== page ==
From: owner-dist-gen@... [mailto:owner-dist-gen@...] On Behalf Of Xenia Stanford
        Sent: January-20-11 3:02 PM
        To: 'Ronna L. Byam'; 'Dist-Gen'
        Subject: RE: cemetery info online

         

        Nope! I feel like a dummy now! Tell me how and I’ll put it in Chinook so others won’t be as dumb as me!

        Xenia

         

        From: Ronna L. Byam [mailto:rleeb@...]
        Sent: Thursday, January 20, 2011 2:57 PM
        To: president@...; 'Dist-Gen'
        Subject: RE: cemetery info online

         

        Do you not know what “shortening the URL’s” means?

         

        From: Xenia Stanford [mailto:xenias@...]
        Sent: 20-Jan-11 2:24 PM
        To: 'Ronna L. Byam'; 'Dist-Gen'
        Subject: RE: cemetery info online

         

        The urls are strange although they take you the right pages. The Vancouver url is actually http://vancouver.ca/commsvcs/NONMARKEtOPERATIONS/MOUNTAINVIEW/burials and Edmonton’s is http://webproxy.edmonton.ca/external/cemeteries

        Xenia

         

        From: owner-dist-gen@... [mailto:owner-dist-gen@...] On Behalf Of Ronna L. Byam
        Sent: Thursday, January 20, 2011 1:23 PM
        To: Dist-Gen
        Subject: cemetery info online

         

        I don’t know who Valerie Beaudrault is – this info was passed on to someone I know by someone they know – I googled her name and there is a Valerie Beaudrault who does New England stuff and one who does Quebec stuff.  I shortened the URLs.

        ---------------------------------------------------------------------------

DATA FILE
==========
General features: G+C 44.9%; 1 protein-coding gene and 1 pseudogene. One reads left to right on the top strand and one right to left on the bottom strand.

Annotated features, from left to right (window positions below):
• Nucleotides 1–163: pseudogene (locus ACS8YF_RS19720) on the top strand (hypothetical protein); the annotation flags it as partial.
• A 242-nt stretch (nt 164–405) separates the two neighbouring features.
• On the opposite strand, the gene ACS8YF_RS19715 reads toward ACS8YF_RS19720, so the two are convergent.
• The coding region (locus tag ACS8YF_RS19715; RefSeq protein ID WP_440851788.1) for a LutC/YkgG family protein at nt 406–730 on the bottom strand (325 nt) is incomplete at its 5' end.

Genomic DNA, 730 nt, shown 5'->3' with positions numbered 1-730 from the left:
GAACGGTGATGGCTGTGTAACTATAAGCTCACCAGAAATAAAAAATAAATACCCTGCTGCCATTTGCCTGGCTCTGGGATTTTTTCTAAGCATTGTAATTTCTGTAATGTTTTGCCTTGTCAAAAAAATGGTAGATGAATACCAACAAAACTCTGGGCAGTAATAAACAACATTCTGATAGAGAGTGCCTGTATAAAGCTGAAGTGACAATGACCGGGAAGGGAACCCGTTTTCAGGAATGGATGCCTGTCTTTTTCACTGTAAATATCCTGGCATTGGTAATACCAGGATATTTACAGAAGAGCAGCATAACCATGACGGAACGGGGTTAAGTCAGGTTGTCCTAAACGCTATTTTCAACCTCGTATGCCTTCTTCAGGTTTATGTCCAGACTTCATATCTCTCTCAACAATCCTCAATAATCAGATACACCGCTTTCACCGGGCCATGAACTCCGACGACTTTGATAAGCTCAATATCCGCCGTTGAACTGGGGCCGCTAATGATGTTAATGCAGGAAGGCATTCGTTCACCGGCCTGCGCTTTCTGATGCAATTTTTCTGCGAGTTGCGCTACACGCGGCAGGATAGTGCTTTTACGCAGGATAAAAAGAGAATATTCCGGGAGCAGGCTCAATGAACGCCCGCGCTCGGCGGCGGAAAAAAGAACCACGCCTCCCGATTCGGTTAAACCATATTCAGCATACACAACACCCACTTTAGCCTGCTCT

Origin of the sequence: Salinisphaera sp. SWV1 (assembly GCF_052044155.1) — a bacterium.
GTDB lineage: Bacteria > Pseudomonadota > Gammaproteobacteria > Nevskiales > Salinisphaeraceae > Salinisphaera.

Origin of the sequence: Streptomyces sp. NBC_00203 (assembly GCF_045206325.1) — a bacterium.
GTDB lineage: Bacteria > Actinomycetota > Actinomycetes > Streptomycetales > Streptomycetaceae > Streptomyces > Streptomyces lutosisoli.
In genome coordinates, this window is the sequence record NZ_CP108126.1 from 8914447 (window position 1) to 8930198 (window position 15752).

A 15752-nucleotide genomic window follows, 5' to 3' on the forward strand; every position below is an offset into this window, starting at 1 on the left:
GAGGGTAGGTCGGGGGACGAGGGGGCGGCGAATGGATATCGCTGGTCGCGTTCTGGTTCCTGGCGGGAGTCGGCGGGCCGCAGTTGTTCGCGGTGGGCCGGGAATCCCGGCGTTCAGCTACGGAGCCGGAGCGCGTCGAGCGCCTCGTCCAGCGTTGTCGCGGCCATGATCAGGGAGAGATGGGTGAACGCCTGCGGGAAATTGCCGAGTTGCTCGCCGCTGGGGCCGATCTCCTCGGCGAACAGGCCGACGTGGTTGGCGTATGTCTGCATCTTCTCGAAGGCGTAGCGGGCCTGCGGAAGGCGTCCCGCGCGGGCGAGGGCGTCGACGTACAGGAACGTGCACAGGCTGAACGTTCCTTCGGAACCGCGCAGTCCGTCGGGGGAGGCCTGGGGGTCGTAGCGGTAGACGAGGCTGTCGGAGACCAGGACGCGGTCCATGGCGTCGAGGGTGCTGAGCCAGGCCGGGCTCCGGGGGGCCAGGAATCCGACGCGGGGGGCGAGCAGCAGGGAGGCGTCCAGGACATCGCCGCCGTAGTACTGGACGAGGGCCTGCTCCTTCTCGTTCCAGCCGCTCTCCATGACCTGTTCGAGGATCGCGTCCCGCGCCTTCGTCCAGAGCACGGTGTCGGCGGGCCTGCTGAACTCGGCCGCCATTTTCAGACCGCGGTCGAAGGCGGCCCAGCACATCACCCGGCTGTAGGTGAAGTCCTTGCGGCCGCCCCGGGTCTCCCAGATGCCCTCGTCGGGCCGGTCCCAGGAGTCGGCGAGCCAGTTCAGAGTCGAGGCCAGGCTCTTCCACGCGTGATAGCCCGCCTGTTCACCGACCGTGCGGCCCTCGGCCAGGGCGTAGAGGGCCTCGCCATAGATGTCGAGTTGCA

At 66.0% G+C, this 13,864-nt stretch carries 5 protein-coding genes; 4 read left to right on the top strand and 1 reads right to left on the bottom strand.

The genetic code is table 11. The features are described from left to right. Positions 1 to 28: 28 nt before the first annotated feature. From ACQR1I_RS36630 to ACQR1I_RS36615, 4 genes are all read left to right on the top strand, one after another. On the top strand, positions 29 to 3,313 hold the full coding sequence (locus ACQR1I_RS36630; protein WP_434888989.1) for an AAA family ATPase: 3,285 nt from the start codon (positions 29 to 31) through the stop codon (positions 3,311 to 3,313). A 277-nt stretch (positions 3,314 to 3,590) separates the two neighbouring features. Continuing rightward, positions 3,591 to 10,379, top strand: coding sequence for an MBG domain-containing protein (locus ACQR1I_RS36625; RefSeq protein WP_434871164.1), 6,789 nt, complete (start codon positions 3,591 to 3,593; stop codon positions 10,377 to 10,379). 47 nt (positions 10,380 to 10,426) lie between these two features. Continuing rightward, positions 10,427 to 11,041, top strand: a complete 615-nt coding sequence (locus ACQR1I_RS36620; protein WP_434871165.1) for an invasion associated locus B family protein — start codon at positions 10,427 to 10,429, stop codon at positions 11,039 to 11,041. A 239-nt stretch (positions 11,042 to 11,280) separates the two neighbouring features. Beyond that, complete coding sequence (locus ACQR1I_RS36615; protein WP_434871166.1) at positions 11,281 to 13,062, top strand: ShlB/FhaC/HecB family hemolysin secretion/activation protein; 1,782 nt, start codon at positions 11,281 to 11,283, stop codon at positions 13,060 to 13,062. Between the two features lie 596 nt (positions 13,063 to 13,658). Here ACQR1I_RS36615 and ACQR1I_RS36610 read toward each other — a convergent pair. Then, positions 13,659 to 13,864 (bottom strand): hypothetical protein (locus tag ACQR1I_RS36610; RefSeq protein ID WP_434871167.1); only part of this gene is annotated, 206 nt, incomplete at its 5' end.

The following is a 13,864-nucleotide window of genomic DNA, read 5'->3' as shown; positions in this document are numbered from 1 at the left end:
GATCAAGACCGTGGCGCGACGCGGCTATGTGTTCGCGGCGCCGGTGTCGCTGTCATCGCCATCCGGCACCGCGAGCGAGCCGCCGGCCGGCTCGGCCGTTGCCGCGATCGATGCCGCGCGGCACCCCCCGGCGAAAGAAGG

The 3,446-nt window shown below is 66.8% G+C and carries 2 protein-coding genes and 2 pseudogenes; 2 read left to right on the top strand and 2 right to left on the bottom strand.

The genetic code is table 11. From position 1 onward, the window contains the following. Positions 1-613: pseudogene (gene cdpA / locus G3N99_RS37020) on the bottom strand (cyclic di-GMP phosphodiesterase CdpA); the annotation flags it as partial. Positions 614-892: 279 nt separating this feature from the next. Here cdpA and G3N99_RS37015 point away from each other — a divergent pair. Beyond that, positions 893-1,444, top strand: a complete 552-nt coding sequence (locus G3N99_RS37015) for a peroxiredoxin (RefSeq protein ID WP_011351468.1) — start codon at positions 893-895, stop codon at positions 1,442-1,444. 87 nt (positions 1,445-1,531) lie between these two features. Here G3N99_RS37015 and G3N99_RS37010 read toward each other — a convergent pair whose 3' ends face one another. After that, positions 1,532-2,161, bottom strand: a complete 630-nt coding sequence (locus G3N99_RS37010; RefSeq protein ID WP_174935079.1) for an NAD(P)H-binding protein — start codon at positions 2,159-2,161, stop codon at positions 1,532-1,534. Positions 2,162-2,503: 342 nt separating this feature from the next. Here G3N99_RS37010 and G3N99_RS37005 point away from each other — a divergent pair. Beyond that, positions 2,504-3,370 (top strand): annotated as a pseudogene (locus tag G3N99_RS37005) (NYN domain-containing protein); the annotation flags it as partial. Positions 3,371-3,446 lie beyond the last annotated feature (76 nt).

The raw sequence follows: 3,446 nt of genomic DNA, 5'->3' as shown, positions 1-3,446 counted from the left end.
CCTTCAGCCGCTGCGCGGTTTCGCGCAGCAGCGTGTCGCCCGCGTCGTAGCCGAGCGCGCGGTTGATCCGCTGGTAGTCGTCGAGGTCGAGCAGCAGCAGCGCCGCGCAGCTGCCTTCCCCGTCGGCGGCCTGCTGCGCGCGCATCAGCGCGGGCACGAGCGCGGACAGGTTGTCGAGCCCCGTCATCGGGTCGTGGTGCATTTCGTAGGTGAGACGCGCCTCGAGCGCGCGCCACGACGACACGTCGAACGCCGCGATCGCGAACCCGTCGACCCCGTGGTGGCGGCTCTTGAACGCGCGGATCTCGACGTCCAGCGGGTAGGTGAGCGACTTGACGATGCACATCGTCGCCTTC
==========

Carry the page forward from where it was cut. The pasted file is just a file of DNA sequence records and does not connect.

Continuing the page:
Obituary and Cemetery Databases  by Valerie Beaudrault

        Mountain View Cemetery, Vancouver, British Columbia  http://bit.ly/eNKRJB

        The City of Vancouver, British Columbia, has made the Mountain View Cemetery database available on its website. Mountain View Cemetery, established in 1887, is one of the oldest cemeteries in the Vancouver metropolitan area. Click on the History link to read a detailed narrative of the cemetery’s founding and development over the years.

        Click on the Genealogy Resources link in the contents list to access database. The database comprises an alphabetical list of burials. The list was transcribed from the official cemetery records. The data fields in the database include name of the deceased, date of death, date of burial, and location of the grave. Click on the Cemetery Maps link on the alphabetical listing page to view maps. By clicking on each section of the overview map you will be able to view more detailed maps so that you can locate a grave. An explanation on how to interpret the maps has been provided.